The Obama administration’s $3 billion pledge to help poor countries combat climate change has potential to be the U.S.’ most effective climate outlay so far. The funding, announced Friday, will stream into a new international fund that aims to squeeze more from public dollars by attracting private investment in clean energy technologies and climate resiliency projects, such as storm surge barriers and more durable buildings.

The goal is “to figure out how to use the smallest amounts of public money necessary to unlock much larger flows of private capital,” says Peter Ogden, a former White House adviser who now directs the international climate and energy program at the Center for American Progress, a liberal think tank in Washington. “It’s going to give an opportunity for the public money to stretch even further than it has in previous funds.”

President Barack Obama’s commitment is about a third of the initial money the United Nations aims to raise for its Green Climate Fund, which launched in 2010 but has not yet disbursed any money. Developing nations are urging richer countries to give $15 billion, saying that they need greater financial and technical support to meet international goals for curbing greenhouse gas emissions.

The Green Climate Fund builds on the earlier U.N.-backed Climate Investment Funds, a temporary program that raised $7.6 billion in 2008 from more than a dozen countries, including a $2 billion pledge from the George W. Bush administration. Unlike the previous bucket, the Green Climate Fund has an entire segment devoted to luring private money into the clean energy and resiliency sectors.

The details of the so-called Private Sector Facility are still being hashed out, but it could include a mix of generous loans, partial-risk guarantees and venture capital dollars that would make it less risky and expensive to invest in fledgling technology projects in developing economies, Gilbert Metcalf, an economics professor at Tufts University and a former U.S. Treasury official, said by phone.

Metcalf was the first U.S. participant on the Green Climate Fund’s advisory board. The United States is a permanent member of the 24-nation board, though the fund has more than 190 participating nations and is managed by the World Bank.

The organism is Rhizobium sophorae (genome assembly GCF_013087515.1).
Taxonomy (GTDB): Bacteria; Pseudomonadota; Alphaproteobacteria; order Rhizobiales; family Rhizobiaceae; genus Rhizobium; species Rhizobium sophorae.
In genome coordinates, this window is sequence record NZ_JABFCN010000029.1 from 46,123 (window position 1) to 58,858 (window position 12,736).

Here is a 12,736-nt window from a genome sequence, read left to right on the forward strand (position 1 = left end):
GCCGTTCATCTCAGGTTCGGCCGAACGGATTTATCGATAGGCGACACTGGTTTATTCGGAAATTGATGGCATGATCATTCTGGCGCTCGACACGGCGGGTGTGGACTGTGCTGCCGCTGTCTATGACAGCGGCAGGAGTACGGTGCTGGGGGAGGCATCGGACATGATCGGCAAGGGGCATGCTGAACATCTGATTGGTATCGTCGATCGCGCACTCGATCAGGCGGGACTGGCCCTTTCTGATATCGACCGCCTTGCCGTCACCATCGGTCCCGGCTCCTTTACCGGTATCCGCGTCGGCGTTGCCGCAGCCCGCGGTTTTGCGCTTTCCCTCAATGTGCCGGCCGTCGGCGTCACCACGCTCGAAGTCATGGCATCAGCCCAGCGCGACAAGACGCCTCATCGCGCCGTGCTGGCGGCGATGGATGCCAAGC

He pointed to an example of public-private investment in Oaxaca, Mexico, where climate financing was used in 2009 to reduce investment and regulatory risks on several wind farm projects. “It helped provide a proof of concept that this really could work, and private investors followed with subsequent wind projects in Mexico,” he said.

The Green Climate Fund would aim to do the same on a much broader scale. Through that program and others, the U.N. aims to raise $100 billion per year in public and private aid from 2020 onward.

The Obama administration has not yet specified whether its $3 billion pledge will come from existing sources of funding or require new appropriations from Congress. Attempts to raise more money are likely to face stiff resistance from Republicans lawmakers, who argue that spending U.S. taxpayer dollars to fight climate change -- at home or abroad -- will drain the American economy and threaten job growth.

But proponents of U.S. climate finance remain optimistic that both Republican and Democratic policymakers will keep writing checks. “It hasn’t been a strictly partisan issue historically, and I hope they [Republicans] don’t try to make it into one,” Ogden said.

Over the past four fiscal years, Congress has approved nearly $1.4 billion for the Climate Investment Funds, according to a Congressional Research Service report.

In total, the United States has provided $7.5 billion in climate financing for poorer countries through a handful of avenues, including funds dedicated to restoring and protecting rainforests -- which absorb carbon dioxide emissions -- as well as initiatives for installing solar and wind energy projects and developing drought-resistant crops.

Obama’s latest pledge to the Green Climate Fund is expected to pressure other developed nations, including Japan and the U.K., to make bold pledges ahead of the global climate talks in Peru next month. So far, France and Germany have each committed $1 billion each, while a handful of other countries have pledged smaller amounts.

Alex Doukas, a research analyst with the World Resources Institute’s finance center, said the U.S. announcement is a “great starting point” that builds on the momentum of a U.S.-China climate deal reached earlier this week, when Obama and Chinese leader Xi Jinping set targets for slashing their nations' respective greenhouse gas emissions.

But the $3 billion boost “only makes a dent in the overall need” when it comes to financing the fight against climate change, Doukas said. “The needs are orders of magnitude greater.”